The wind gusted around us as my long-time friend, Sue, and I hiked along the narrow trail high in the tundra at Medicine Bow Curve, in Rocky Mountain National Park – elevation about 12,000 ft..
Tiny wildflowers carpeted areas of the hillsides where an occasional American Pipit would appear.
White-crowned Sparrows were singing nearby and Horned Larks males flew up in display flights, gliding gently back down, hoping to attract an admiring female.
As I walked along elated, my mind flashed back to my first experience hiking to almost that elevation in the High Sierras when I was nine. Our family had been staying in a cabin near Twin Lakes (elevation 8,500) and each day we would take a hike. The last morning our Dad announced that we were going to take our lunch and hike to Duck Pass.
It was 5.5 miles to the pass, initially winding through mixed conifer forest,
gradually going higher into spruce woodlands with lakes far below us,
and then emerging above the tree line where the trail switch backed through rocks and tundra to an elevation of 10,800 ft., with the crags of 11,00 peaks around us.
It had been a 2,300 ft. elevation gain and I am sure I was cranky towards the end – as only a nine year old can be, documented by this photo of my mother and sister and I lagging behind my Dad.
However, once we reached the summit, my attitude changed.
I remember the feeling of exhilaration of seemingly being on top of the world.
Our trail intersected with the John Muir Trail, and as we were eating lunch some backpackers came toward us from the John Muir Trail. They stopped and chatted with us. No longer cranky, I was enamored when I learned that they had been hiking and camping along the trail for a week.
As we were driving back to Santa Monica through the Mojave Desert, I couldn’t get the backpackers out of my mind. What I wanted to do most in the world that August was to backpack along the John Muir Trail. I ruminated on the notion for a couple of days after our return. Ever the neighborhood organizer, mid-week I announced to my friends that I was going to set out for the High Sierras after dinner and if they wanted to join me, to meet at my house that evening.
When my compliant friends arrived, I had my ‘ditty bag’ on my back with my pajamas and was ready to go. I gave no thought to food or water.
“Where are your things?” I asked when they arrived empty-handed.
“We didn’t think you were serious,” they responded incredulously.
I was indignant. My mother thought she would save the day by suggesting that everyone sleep outside in our backyard teepee tent. My friends got their things, but didn’t last long in the tent before they wanted to go home. I was crushed that I wasn’t allowed to sleep outside by myself.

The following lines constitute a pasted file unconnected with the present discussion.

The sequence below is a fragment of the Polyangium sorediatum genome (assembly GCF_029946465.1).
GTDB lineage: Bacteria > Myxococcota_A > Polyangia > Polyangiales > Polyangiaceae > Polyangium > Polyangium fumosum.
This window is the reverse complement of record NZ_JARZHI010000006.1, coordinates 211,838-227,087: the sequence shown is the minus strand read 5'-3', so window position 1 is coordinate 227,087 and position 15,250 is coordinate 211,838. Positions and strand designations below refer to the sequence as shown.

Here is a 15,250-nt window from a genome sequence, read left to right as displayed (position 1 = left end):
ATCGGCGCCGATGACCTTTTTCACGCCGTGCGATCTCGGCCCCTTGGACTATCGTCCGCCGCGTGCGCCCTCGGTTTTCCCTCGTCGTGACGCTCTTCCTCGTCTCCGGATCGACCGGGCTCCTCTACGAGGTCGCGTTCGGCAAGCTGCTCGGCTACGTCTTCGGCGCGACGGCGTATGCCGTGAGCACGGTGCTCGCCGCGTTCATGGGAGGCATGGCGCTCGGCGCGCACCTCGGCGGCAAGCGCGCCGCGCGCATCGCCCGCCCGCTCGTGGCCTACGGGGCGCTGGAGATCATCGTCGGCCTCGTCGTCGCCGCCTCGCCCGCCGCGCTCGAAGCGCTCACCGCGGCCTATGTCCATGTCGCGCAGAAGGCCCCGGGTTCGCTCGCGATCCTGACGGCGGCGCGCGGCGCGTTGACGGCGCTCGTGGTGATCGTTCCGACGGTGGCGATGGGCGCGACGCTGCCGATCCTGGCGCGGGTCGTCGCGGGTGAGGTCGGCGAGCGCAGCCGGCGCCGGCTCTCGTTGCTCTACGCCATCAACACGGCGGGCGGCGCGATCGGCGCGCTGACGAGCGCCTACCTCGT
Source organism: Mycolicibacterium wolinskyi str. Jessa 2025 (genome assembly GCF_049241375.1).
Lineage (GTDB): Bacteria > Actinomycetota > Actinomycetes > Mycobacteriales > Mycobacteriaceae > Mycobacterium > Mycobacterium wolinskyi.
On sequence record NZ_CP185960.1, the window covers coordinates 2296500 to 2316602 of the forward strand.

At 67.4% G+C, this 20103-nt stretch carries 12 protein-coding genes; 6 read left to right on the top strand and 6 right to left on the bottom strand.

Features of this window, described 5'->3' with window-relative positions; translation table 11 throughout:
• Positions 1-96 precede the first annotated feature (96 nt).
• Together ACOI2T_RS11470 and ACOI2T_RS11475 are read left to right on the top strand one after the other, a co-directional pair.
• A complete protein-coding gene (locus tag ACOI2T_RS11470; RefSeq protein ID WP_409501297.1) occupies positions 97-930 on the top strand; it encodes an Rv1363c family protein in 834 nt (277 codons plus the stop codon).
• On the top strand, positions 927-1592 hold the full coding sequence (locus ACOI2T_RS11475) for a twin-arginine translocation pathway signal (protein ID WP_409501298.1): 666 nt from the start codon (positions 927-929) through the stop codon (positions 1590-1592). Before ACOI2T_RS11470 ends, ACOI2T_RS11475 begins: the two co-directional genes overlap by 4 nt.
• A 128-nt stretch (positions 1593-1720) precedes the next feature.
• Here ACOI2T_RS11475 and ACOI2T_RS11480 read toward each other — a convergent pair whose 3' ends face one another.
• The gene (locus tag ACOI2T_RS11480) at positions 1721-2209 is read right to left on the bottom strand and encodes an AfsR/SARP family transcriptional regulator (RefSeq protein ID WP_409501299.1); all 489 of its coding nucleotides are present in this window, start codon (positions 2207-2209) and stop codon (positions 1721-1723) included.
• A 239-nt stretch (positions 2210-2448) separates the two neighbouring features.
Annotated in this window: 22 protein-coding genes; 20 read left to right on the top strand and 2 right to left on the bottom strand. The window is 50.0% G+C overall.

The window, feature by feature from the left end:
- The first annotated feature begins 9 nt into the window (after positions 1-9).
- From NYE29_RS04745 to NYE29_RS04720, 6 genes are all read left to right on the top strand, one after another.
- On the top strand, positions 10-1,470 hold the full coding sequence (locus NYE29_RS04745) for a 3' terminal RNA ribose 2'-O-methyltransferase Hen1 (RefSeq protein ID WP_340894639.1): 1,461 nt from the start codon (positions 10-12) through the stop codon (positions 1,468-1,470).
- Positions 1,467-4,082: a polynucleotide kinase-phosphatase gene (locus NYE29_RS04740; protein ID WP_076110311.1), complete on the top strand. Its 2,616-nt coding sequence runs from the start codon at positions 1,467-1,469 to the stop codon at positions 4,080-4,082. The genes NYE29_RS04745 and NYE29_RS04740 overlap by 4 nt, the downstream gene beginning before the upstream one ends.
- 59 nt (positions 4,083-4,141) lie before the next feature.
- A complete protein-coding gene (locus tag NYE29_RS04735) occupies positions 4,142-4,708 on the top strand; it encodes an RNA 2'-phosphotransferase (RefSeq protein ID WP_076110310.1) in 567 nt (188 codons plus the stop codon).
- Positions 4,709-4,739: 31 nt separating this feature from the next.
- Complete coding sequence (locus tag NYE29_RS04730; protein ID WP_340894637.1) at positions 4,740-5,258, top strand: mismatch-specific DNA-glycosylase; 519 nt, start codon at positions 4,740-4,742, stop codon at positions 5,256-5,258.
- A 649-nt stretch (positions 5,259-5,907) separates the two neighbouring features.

The longing to backpack in the high country never went away.
The following summer I spent two weeks at Girl Scout Camp at Big Pines in the San Gabriel Mountains and loved sleeping outside in a sleeping bag. When my parents picked me up the last day, I was told that Dad had accepted a new job in San Bernardino and we would be moving.
I joined a new Girl Scout troop and spent the following summer at Camp Tautona and enjoyed hiking to Dollar Lake in what is now the San Gorgonio Wilderness.
Always wanting to explore, I dragged Chris along as I scrambled over the lower areas of the San Bernardino Mountains near our foothills home.
I finally had the opportunity to backpack and hike in the high country of the Sierras when I was 15 and was accepted to attend a regional Senior Girl Scout Encampment. I was able to learn wilderness survival skills, and then spend four days backpacking at an alpine lake near Ebbets Pass.
Every time I have the opportunity to visit a high elevation location, I have the same sense of exhilaration as that first time at Duck Pass.
“I’ll bet you want to see the ptarmigan,” a hiker with binoculars said as he passed Sue and I as we headed up the trail. “I saw it about 50 yards from the end of the trail.”
When we reached the spot where a pile of rocks marked the end of the trail,
we started scanning the boulders, knowing that the ptarmigan’s plumage perfectly camouflages it. We didn’t see it anywhere.
A birder from Boulder arrived and joined us in searching.
As we continued to scan the rocks, a small group of elk bulls appeared on the top of a nearby peak and seemed to look us over.
The Boulder birder finally gave up, but I didn’t want to leave. This might be my only opportunity to see a White-tailed Ptarmigan that lives year-round at this elevation.
Finally after standing at the end of the trail for half an hour, I noticed something different and focused my binoculars. Sure enough, the nesting hen had raised her head so she was visible above a small boulder.
“Sue,” I called softly. “Ptarmigan by that rock.”
My camera didn’t want to focus, but Sue was able to get a photo.
As we watched, she stretched and then walked to the other side of the rock, before returning to continue incubating.
In high spirits we started back to the parking lot.
Not only was I grateful to be able to see the White-tailed Ptarmigan, it brought back memories of the hike that cemented my love affair with high elevation locations.